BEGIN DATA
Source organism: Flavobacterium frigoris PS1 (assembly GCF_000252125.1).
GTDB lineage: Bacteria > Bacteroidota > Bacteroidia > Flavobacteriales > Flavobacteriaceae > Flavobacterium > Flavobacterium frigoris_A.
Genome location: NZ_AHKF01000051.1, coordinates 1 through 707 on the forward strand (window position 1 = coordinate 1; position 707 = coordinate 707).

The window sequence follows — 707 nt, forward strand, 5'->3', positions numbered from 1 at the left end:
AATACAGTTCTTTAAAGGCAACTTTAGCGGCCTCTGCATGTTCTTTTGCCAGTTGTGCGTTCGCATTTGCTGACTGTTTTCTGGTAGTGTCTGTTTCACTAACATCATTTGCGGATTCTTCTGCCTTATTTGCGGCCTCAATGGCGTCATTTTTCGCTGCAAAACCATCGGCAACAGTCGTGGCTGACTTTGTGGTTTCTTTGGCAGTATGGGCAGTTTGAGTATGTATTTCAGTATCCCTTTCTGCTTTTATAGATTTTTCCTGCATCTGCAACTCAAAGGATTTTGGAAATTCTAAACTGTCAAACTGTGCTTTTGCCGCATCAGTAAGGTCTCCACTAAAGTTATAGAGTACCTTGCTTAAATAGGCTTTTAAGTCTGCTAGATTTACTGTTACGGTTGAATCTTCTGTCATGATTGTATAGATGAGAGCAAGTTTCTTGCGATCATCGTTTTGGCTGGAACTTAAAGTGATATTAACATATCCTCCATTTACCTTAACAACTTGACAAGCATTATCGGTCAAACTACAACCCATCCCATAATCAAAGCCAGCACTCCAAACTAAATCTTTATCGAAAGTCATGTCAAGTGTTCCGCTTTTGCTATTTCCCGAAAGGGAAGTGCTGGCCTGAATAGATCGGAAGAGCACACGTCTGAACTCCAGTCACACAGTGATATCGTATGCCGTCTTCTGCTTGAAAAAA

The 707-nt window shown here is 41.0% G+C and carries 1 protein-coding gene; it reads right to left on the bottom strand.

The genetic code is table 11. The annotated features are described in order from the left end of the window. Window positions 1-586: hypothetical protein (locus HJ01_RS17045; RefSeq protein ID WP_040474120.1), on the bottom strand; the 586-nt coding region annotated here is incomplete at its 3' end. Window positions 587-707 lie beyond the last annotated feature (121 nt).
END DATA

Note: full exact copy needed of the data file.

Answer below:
Source organism: Flavobacterium frigoris PS1 (assembly GCF_000252125.1).
GTDB lineage: Bacteria > Bacteroidota > Bacteroidia > Flavobacteriales > Flavobacteriaceae > Flavobacterium > Flavobacterium frigoris_A.
Genome location: NZ_AHKF01000051.1, coordinates 1 through 707 on the forward strand (window position 1 = coordinate 1; position 707 = coordinate 707).

The window sequence follows — 707 nt, forward strand, 5'->3', positions numbered from 1 at the left end:
AATACAGTTCTTTAAAGGCAACTTTAGCGGCCTCTGCATGTTCTTTTGCCAGTTGTGCGTTCGCATTTGCTGACTGTTTTCTGGTAGTGTCTGTTTCACTAACATCATTTGCGGATTCTTCTGCCTTATTTGCGGCCTCAATGGCGTCATTTTTCGCTGCAAAACCATCGGCAACAGTCGTGGCTGACTTTGTGGTTTCTTTGGCAGTATGGGCAGTTTGAGTATGTATTTCAGTATCCCTTTCTGCTTTTATAGATTTTTCCTGCATCTGCAACTCAAAGGATTTTGGAAATTCTAAACTGTCAAACTGTGCTTTTGCCGCATCAGTAAGGTCTCCACTAAAGTTATAGAGTACCTTGCTTAAATAGGCTTTTAAGTCTGCTAGATTTACTGTTACGGTTGAATCTTCTGTCATGATTGTATAGATGAGAGCAAGTTTCTTGCGATCATCGTTTTGGCTGGAACTTAAAGTGATATTAACATATCCTCCATTTACCTTAACAACTTGACAAGCATTATCGGTCAAACTACAACCCATCCCATAATCAAAGCCAGCACTCCAAACTAAATCTTTATCGAAAGTCATGTCAAGTGTTCCGCTTTTGCTATTTCCCGAAAGGGAAGTGCTGGCCTGAATAGATCGGAAGAGCACACGTCTGAACTCCAGTCACACAGTGATATCGTATGCCGTCTTCTGCTTGAAAAAA

The 707-nt window shown here is 41.0% G+C and carries 1 protein-coding gene; it reads right to left on the bottom strand.

The genetic code is table 11. The annotated features are described in order from the left end of the window. Window positions 1-586: hypothetical protein (locus HJ01_RS17045; RefSeq protein ID WP_040474120.1), on the bottom strand; the 586-nt coding region annotated here is incomplete at its 3' end. Window positions 587-707 lie beyond the last annotated feature (121 nt).